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Bipartisan friendship is a civil solution to political dysfunction
Few jurists have managed to capture the attention and imagination of American society like Justices Antonin Scalia and Ruth Bader Ginsburg, the "odd couple" who built a lasting friendship despite their diametrically-opposed legal views.
Because of their dedication to finding common ground across an ideological chasm, the two were honored earlier this month with the annual Allegheny College Prize for Civility in Public Life. In our polarized society, we hope that fans of Scalia and Ginsburg - including newly appointed Justice Neil Gorsuch - will take a page from their heroes.
There's a reason why we celebrate these types of friendships. Bipartisan relationships in Washington shouldn't merely be encouraged - they're essential to our democracy. But with heightened attention on an elected official's every decision, it has become commonplace for public figures to demonize members of another political party and steadfastly avoid working together.
Highly-mobilized partisan voters reward candidates who pursue extremist, uncompromising agendas. These conditions are degrading civility in Washington and, in turn, grinding progress to a halt.
These same mobilized partisans have spent decades celebrating the careers of Justices Scalia and Ginsburg. In nearly 30 years on the Supreme Court, Scalia became a conservative icon among Republicans for his outspoken views of constitutional originalism and a staunch opposition to government overreach. Scalia cultivated a tenacious persona through his biting opinions, labeling Affordable Care Act provisions as "interpretive jiggery-pokery," and the Supreme Court's landmark gay marriage decision a "judicial Putsch."
In stark contrast to Scalia, the octogenarian Ginsburg has emerged in popular culture as the "Notorious RBG," a bold liberal crusader celebrated by Democrats for bolstering the rights of women and minorities, long disenfranchised in American history.
Devotees of these two jurists most often praise them for their ability to set boundaries on ideology - the extent to which they've carved out a liberal or conservative defense of healthcare, voting rights, criminal justice, or gun ownership. But these supporters stop short of recognizing a lasting part of the two justices' legacy. It's time we start following their example of an uncharacteristic ability to build bridges.
Scalia and his wife Maureen famously celebrated each New Years' Eve with Ginsburg and her husband Marty. In 2015, Scalia described their pairing as the "odd couple." After Scalia passed in 2016, Ginsburg described them as "best buddies," saying in a statement that it was her "great good fortune to have known him as working colleague and treasured friend."
Beyond their commitment to their competing ideologies, Scalia and Ginsburg truly embody civility - the ability to disagree without being disagreeable. As members of the Supreme Court, the stakes resulting from their decision-making couldn't have been higher for the American people.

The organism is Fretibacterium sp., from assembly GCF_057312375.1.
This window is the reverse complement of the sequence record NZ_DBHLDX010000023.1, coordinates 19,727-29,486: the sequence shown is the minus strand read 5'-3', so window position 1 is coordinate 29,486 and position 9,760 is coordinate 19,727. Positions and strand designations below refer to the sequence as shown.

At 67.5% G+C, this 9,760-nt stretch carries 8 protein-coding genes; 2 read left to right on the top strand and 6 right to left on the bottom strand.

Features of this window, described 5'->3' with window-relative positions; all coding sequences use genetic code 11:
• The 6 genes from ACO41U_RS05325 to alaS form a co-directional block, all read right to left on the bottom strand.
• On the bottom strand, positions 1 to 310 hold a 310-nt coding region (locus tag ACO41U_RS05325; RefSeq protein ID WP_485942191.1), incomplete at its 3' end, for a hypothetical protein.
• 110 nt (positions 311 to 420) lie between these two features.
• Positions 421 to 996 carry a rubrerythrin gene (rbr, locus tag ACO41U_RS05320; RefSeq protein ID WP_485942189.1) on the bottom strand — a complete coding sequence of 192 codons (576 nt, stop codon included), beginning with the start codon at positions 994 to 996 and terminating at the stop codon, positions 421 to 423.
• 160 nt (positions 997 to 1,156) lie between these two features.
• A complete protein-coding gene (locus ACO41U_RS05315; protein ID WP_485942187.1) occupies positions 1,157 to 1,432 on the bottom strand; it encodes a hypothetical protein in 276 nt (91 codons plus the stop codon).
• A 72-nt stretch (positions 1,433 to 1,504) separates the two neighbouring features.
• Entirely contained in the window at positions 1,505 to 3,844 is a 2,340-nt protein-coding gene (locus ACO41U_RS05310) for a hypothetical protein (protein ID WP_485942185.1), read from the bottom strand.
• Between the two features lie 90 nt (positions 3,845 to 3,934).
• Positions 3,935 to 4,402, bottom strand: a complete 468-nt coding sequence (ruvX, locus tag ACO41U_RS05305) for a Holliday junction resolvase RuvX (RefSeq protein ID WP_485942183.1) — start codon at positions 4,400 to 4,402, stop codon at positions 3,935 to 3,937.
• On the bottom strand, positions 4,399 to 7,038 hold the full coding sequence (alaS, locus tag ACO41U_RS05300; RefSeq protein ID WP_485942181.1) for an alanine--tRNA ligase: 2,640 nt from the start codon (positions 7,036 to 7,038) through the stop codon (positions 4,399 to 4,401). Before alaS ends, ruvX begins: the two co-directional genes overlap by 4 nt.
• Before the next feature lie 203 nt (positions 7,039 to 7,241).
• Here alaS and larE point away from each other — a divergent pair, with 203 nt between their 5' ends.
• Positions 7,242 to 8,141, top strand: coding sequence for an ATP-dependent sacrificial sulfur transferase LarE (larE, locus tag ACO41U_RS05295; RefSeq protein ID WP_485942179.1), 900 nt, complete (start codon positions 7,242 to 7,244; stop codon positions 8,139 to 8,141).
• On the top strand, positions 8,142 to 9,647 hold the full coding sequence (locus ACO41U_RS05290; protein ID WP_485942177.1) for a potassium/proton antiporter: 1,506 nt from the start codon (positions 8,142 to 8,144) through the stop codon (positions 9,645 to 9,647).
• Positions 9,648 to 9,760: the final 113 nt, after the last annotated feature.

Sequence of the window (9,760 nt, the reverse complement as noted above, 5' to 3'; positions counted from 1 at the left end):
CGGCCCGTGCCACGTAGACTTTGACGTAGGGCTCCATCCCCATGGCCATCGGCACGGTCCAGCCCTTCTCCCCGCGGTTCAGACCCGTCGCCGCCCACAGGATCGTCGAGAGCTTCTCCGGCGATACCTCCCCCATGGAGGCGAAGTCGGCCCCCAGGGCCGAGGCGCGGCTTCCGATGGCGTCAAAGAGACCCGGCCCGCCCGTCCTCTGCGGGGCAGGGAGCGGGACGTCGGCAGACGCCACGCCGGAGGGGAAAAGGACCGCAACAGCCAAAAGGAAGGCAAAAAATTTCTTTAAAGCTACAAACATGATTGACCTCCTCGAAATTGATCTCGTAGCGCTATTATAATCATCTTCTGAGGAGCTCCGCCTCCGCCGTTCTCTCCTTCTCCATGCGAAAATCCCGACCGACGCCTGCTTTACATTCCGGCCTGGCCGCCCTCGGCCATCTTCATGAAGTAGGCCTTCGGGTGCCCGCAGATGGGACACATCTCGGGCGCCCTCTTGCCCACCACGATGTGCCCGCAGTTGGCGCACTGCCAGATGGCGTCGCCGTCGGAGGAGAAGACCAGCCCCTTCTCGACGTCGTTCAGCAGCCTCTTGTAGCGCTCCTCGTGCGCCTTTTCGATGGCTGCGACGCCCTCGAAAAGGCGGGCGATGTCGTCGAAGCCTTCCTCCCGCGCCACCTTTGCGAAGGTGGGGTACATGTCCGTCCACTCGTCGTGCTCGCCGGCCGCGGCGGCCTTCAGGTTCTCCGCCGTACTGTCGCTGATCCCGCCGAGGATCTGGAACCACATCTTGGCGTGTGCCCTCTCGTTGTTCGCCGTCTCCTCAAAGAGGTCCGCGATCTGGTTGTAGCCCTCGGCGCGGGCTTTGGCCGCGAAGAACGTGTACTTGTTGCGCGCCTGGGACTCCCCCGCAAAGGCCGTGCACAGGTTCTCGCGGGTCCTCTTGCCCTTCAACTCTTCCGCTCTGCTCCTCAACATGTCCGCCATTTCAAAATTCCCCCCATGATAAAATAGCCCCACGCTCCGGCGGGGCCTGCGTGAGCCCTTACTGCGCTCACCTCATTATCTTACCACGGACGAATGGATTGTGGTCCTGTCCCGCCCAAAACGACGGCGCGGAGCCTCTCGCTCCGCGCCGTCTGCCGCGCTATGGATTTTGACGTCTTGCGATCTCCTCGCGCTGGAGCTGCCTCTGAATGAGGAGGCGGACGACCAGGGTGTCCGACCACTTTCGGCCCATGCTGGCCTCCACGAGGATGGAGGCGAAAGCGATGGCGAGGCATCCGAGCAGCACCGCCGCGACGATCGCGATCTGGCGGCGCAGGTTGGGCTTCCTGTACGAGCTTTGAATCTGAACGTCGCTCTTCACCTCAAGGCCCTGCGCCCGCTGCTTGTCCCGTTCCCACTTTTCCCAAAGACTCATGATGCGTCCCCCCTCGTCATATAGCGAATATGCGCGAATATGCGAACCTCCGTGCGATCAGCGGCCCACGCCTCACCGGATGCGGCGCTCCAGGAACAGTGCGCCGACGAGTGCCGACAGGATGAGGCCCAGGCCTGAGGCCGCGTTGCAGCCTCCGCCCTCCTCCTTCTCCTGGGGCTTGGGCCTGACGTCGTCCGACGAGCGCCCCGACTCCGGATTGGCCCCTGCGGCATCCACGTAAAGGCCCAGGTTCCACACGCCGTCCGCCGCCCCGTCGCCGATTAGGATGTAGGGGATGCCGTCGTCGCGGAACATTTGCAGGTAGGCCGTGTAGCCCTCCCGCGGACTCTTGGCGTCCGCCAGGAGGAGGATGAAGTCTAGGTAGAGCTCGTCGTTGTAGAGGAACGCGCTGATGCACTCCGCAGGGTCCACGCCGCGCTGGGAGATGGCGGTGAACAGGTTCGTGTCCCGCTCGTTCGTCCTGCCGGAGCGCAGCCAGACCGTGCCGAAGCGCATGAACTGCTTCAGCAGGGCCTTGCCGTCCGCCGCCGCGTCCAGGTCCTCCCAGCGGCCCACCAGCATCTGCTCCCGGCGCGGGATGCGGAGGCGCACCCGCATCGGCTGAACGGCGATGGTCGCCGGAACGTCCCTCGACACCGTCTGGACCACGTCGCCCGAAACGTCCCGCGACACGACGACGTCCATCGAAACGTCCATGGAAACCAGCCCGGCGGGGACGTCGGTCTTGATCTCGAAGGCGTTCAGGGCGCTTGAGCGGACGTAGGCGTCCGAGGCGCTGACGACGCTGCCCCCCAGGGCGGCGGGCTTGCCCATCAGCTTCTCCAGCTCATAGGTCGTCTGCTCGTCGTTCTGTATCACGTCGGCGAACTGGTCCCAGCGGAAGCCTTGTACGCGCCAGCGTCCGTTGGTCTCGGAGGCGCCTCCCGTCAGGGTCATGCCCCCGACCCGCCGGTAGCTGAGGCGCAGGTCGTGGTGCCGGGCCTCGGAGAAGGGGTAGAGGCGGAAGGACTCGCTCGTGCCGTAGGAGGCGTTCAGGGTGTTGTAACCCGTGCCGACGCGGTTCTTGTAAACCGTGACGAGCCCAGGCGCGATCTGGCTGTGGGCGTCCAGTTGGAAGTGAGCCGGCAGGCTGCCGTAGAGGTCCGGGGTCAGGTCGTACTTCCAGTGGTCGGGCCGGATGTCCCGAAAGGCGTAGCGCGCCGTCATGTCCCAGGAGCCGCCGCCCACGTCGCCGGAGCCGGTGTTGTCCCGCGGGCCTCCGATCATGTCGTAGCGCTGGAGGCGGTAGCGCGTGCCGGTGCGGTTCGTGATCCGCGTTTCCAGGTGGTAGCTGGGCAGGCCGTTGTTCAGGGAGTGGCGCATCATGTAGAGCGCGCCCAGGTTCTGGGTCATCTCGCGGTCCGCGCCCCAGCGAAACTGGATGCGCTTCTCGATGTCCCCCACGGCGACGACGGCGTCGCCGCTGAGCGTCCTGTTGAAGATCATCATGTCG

But in the words of Justice Scalia to CBS' 60 Minutes, the conflict would stop after the case was settled: "I attack ideas. I don't attack people. And some very good people have some very bad ideas. And if you can't separate the two, you gotta get another day job."
Thankfully, this approach isn't completely absent in Washington. Even in our sharply divided Congress, many lawmakers have proved capable of the relationship that Scalia and Ginsburg shared, including Vice President Joe Biden and Sen. John McCain (R-Ariz.), former Sens. Ted Kennedy ( and Trent Lott, and former House Speaker Tip O'Neill and President Ronald Reagan.
In Congress, the women U.S. senators continue a tradition, started by Senator Barbara Mikulski, of meeting monthly for dinner, fostering a collegial environment that crosses partisan lines. These relationships have historically led to groundbreaking compromise. The agreement to end the 2013 government shutdown started among women U.S. senators.
Staunch conservatives and ardent liberals have to start recognizing that an uncompromising approach in Washington - and the belief that all politics is zero sum - will leave everyone at a disadvantage. In 2016, more than 55 percent of Americans told Gallup that they had very little or no confidence at all in Congress, up 25 percent from two decades earlier. When lawmakers refuse to work together and find common ground, our country and our democracy suffer.
Ginsburg eulogized Scalia at his 2016 funeral and quoted an opera written in their honor: "We were different, yes, in our interpretation of written text, yet one in our reverence for the Court and its place in the U.S. system of governance."
We owe it to future generations to create more relationships in Washington like the one shared by Justices Scalia and Ginsburg.
Carolyn J. Lukensmeyer, Ph.D., is executive director of the National Institute for Civil Discourse, an organization that works to reduce political dysfunction and incivility in our political system.
The views expressed by contributors are their own and are not the views of The Hill.